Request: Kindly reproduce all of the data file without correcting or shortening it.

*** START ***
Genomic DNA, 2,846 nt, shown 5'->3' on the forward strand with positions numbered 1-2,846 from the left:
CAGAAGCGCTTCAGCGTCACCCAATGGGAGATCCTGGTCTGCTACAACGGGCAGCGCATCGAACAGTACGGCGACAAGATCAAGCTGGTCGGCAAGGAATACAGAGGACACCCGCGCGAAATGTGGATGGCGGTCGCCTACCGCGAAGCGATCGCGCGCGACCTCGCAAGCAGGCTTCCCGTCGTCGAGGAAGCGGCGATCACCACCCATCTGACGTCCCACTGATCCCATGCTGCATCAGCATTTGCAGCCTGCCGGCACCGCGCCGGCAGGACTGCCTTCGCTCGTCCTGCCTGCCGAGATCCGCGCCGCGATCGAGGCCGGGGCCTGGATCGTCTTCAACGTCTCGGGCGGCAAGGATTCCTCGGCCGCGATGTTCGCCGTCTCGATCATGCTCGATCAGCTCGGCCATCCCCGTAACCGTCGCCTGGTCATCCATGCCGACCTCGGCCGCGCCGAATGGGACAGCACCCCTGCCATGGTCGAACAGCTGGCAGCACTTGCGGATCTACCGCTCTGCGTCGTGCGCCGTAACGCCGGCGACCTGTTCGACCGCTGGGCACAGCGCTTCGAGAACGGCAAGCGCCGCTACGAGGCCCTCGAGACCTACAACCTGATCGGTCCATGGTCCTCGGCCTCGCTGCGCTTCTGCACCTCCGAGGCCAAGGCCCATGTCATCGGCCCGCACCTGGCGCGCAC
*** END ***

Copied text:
Genomic DNA, 2,846 nt, shown 5'->3' on the forward strand with positions numbered 1-2,846 from the left:
CAGAAGCGCTTCAGCGTCACCCAATGGGAGATCCTGGTCTGCTACAACGGGCAGCGCATCGAACAGTACGGCGACAAGATCAAGCTGGTCGGCAAGGAATACAGAGGACACCCGCGCGAAATGTGGATGGCGGTCGCCTACCGCGAAGCGATCGCGCGCGACCTCGCAAGCAGGCTTCCCGTCGTCGAGGAAGCGGCGATCACCACCCATCTGACGTCCCACTGATCCCATGCTGCATCAGCATTTGCAGCCTGCCGGCACCGCGCCGGCAGGACTGCCTTCGCTCGTCCTGCCTGCCGAGATCCGCGCCGCGATCGAGGCCGGGGCCTGGATCGTCTTCAACGTCTCGGGCGGCAAGGATTCCTCGGCCGCGATGTTCGCCGTCTCGATCATGCTCGATCAGCTCGGCCATCCCCGTAACCGTCGCCTGGTCATCCATGCCGACCTCGGCCGCGCCGAATGGGACAGCACCCCTGCCATGGTCGAACAGCTGGCAGCACTTGCGGATCTACCGCTCTGCGTCGTGCGCCGTAACGCCGGCGACCTGTTCGACCGCTGGGCACAGCGCTTCGAGAACGGCAAGCGCCGCTACGAGGCCCTCGAGACCTACAACCTGATCGGTCCATGGTCCTCGGCCTCGCTGCGCTTCTGCACCTCCGAGGCCAAGGCCCATGTCATCGGCCCGCACCTGGCGCGCAC